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LETTER: Partisan politics and patronage fails everyone

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Election 2019 is now in the rear view mirror. Some will say good riddance to another election done the same old way that is as outdated as black and white TV.

Those days and many more like them, in terms of communication, technology and social change are in the past where they should be.

Change is inevitable and can be quite positive and uplifting in its outcomes; unfortunately, not so much in politics.

Change does not come easily in pyramid politics, from federal to provincial to municipal — it’s more like Tyrannosaurus Rex trying to run a marathon on one leg.

Governments, as we experience and know them today, are much like our friend T Rex. They’re huge in structure, laboriously overstaffed, massively expensive to manage and maintain, horrendously wasteful, realistically cold and impersonal, and clearly obese with outdated rules, regulations and ways of doing things better and smarter.

But that’s the way it is and has been in Newfoundland and Labrador politics for far too long. Political parties and politicians are embedded in this living, archaic beast and continue to foster its inefficiencies, expense, wastefulness, and uncaring demeanor while completely ignoring the realities of the changes taking place as our society moves towards welcoming and adapting to more diversity and inclusiveness.

Little has changed in the Newfoundland and Labrador political scene.

Old-school parties, old-school politicians and old-school politics continue to operate in a vacuum with old school policies.

Expectations for the future are low while many have given up on any of our government structures as the best means to lead us forward. In essence, our government’s so called “forwardness” is more like looking at our universe with a pair of binoculars.

Isn’t it time that government give itself a good shaking from top to bottom and catch up to the moving world of change that is taking place right here at home?

Many would agree that political parties and politicians have failed us miserably over the years. We certainly didn’t get into this very sad state because political parties and politicians listened or believed the way forward was through strong cooperation in the House of Assembly. Partisan politics and patronage fails everyone; no one is excluded.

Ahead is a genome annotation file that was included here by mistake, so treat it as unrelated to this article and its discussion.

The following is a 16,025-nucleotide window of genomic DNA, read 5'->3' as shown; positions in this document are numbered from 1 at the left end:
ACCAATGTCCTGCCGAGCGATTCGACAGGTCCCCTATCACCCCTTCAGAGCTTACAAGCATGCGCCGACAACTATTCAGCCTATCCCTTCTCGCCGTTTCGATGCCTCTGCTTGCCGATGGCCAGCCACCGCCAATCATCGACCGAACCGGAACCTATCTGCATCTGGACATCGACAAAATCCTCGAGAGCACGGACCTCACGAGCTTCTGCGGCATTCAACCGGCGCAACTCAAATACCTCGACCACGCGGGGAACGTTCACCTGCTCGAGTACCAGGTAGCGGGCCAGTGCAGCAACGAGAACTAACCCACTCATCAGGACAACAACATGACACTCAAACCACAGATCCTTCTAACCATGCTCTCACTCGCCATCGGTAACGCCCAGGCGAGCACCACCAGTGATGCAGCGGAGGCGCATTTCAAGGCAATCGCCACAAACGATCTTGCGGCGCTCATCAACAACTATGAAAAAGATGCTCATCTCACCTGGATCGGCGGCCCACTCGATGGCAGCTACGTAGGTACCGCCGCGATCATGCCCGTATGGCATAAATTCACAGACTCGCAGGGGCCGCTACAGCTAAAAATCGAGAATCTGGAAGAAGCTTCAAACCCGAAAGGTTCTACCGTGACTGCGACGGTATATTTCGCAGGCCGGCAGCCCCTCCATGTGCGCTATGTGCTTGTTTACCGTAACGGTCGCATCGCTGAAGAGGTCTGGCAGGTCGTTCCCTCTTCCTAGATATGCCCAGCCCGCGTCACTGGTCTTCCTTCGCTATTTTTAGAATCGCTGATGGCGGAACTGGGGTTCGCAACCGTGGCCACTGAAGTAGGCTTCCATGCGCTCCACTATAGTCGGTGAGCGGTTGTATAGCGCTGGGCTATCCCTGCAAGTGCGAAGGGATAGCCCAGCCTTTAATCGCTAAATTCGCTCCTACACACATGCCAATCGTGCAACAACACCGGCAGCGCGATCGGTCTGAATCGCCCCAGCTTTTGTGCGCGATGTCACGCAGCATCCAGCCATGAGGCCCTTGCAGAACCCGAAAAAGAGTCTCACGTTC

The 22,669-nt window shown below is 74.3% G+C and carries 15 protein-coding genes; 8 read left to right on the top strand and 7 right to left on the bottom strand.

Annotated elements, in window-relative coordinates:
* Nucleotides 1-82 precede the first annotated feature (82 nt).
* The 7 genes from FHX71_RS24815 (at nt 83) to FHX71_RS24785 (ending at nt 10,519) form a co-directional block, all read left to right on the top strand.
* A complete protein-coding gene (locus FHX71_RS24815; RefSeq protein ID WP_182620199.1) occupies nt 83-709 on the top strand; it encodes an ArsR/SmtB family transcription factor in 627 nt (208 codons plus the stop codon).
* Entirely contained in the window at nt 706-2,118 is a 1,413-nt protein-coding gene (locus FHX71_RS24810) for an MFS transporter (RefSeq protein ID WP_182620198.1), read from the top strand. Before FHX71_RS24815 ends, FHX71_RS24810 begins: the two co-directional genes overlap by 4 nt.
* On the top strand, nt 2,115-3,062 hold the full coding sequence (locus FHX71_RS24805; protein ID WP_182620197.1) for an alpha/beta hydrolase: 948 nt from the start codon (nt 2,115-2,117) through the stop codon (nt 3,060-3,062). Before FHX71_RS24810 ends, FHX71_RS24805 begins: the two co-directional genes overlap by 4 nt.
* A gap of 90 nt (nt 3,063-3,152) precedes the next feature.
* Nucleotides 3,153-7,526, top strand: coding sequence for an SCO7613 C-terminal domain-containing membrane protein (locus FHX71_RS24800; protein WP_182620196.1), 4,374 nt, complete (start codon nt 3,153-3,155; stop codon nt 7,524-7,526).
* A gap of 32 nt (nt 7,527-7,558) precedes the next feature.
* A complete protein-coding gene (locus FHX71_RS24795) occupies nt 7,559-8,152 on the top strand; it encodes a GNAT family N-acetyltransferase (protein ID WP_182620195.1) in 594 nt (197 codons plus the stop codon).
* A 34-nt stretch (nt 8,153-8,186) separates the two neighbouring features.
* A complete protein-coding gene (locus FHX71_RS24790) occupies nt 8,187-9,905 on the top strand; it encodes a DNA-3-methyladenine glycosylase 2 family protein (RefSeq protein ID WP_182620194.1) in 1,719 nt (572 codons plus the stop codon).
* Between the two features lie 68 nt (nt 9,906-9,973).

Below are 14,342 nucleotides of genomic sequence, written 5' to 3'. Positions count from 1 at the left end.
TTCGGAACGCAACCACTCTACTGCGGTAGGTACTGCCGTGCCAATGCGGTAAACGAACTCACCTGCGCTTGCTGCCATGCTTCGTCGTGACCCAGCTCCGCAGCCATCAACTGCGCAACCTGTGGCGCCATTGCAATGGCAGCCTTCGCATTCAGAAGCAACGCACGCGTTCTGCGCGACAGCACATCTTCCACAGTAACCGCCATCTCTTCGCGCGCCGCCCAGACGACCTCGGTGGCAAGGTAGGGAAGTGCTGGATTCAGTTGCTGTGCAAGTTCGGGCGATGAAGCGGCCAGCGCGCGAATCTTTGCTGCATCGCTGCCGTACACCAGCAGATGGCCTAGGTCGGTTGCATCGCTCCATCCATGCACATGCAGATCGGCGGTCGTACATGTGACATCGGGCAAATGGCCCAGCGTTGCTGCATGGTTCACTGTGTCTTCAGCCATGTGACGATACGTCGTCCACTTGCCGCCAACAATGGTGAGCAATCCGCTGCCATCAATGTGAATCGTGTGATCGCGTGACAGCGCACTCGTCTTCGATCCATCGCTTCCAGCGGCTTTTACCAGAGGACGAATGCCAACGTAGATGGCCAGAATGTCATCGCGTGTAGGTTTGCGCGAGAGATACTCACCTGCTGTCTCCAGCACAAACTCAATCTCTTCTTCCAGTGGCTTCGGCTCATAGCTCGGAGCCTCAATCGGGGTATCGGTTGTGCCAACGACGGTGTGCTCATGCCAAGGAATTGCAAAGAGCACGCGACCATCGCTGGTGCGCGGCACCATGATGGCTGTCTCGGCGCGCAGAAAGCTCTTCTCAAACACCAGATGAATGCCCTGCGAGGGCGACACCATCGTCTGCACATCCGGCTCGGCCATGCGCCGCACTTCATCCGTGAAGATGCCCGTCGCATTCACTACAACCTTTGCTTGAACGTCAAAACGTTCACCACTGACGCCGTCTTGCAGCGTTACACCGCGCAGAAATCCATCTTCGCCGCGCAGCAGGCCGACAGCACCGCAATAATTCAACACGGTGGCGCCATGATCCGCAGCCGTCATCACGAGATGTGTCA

After another uninspiring election in this province, the way forward is blurred and doesn’t indicate to anyone that there is much hope for the future. Same old, same old. Going forward, however, presents an opportunity for all political parties to re-evaluate their policies and futures or, they could do what they have always done, put their selfish partisan goals before the needs of the many.

Our success in the next decade relies on an attitudinal shift by politicians and political parties and a willingness to work together in the House of Assembly for the common good of all Newfoundlanders and Labradorians.

To do otherwise would be a failure and a betrayal of all the people in this massively indebted province.

The men and women who were recently elected have a responsibility to work together in the House of Assembly for the cultural, social and economic well-being of all the people no matter what their gender, colour, race or religious affiliation. That is where Newfoundland and Labrador is headed. We can either choose to be a part of moving our province's diversity and inclusiveness forward or we can continue to bury our heads and accept the tunnel vision of those who support it.

Going forward can and should be a time for positive political renewal in Newfoundland and Labrador. Election 2023 will present new opportunities for younger, diverse, innovative, women and men, to prepare themselves to challenge old time politics, politicians and parties in this province.

If current political parties and politicians can’t adapt, then it’s time for these dinosaurs to move aside and give the reins to younger visionaries who can lead this province forward, for the common good, with a new cooperative spirit of bipartisan politics in the House of Assembly. Anything less would be a failure and a betrayal of this province’s future and its people when we need it most.

P.J. Dwyer

Gander

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